Child of the Wolves

Elizabeth Hall

Child of the Wolves cover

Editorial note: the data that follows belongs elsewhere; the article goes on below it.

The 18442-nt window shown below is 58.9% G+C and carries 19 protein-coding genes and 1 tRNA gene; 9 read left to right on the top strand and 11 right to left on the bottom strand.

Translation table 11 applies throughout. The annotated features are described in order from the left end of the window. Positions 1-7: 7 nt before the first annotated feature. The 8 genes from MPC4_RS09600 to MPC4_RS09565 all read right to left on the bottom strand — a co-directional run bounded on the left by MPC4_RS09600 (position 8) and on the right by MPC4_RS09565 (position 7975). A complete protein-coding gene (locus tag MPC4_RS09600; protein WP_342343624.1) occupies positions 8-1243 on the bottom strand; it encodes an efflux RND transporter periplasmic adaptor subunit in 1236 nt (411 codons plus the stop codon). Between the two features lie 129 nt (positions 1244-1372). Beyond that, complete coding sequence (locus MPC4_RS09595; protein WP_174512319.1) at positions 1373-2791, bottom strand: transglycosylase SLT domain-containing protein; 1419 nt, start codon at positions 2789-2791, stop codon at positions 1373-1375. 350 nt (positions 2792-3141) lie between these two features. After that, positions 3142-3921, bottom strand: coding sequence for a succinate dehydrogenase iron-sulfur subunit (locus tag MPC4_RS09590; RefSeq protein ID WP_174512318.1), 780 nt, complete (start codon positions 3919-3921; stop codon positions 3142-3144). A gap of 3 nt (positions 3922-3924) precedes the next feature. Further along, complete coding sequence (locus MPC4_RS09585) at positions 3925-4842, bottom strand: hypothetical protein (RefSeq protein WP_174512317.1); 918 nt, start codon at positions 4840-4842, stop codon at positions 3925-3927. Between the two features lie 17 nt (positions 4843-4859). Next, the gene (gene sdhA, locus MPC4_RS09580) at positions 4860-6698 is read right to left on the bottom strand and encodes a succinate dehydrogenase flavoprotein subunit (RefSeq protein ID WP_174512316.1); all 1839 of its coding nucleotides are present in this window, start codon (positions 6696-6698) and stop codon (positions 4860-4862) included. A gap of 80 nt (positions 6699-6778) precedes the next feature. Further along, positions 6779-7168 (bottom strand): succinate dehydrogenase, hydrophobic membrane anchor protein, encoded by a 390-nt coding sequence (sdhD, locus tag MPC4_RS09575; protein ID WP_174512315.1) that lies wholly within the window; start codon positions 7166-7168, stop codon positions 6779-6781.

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A Siberian husky puppy escapes from his kennel and finds himself alone in the harsh and challenging world of the Alaskan forest. A great white wolf, grieving for her own lost pups, takes charge of the puppy. Now he must earn his place in the tribe of wolves, confronting their hostility as well as the natural perils of the forest. School Gr 3-6In this fast-paced, satisfying animal adventure, a young Siberian husky becomes an accepted member of an Alaskan wolf pack. Granite is the oldest of a litter bred to be sled dogs, but he does not take naturally to the harness and training. At the first opportunity, he escapes into the wilderness where, near starvation, he encounters a wolf pack. He is adopted by the mate of the leader, a white wolf whose own pups have recently been kidnapped for the wolf/dog hybrid market. The majesty and harshness of the Alaskan environment, the sophisticated levels of pack communication and behavior, and the many perils, both human and natural, that threaten the survival of the animals are deftly woven into the story. Granite's struggle to find his place in the pack is particularly captivating. While generally plausible, the writing is occasionally jarring when human emotions are attributed to the animals; however, the author defends her position in a note indicating that the latest research on wolves maintains that they "feel emotions once regarded as strictly human." A good choice for leading readers into Jean Craighead George's Julie of the Wolves (HarperCollins, 1972).Caroline Ward, Nassau Library System, Uniondale, NY BookList - Susan Dove Lempke Librarians have traditionally frowned on anthropomorphizing animals in books, but in her opening note, Hall suggests that it is just as foolish to write about dogs as though they did not have intelligent communication, emotions, and problem-solving skills. That said, she offers a story written from the point of view of a Siberian husky pup, Granite, who must learn the ways of wolves to survive after being separated from his own family. Keen observation of canine behavior and thorough research into wolf society help make this a heartfelt wildlife story, with plenty of dramatic events to keep the pages turning.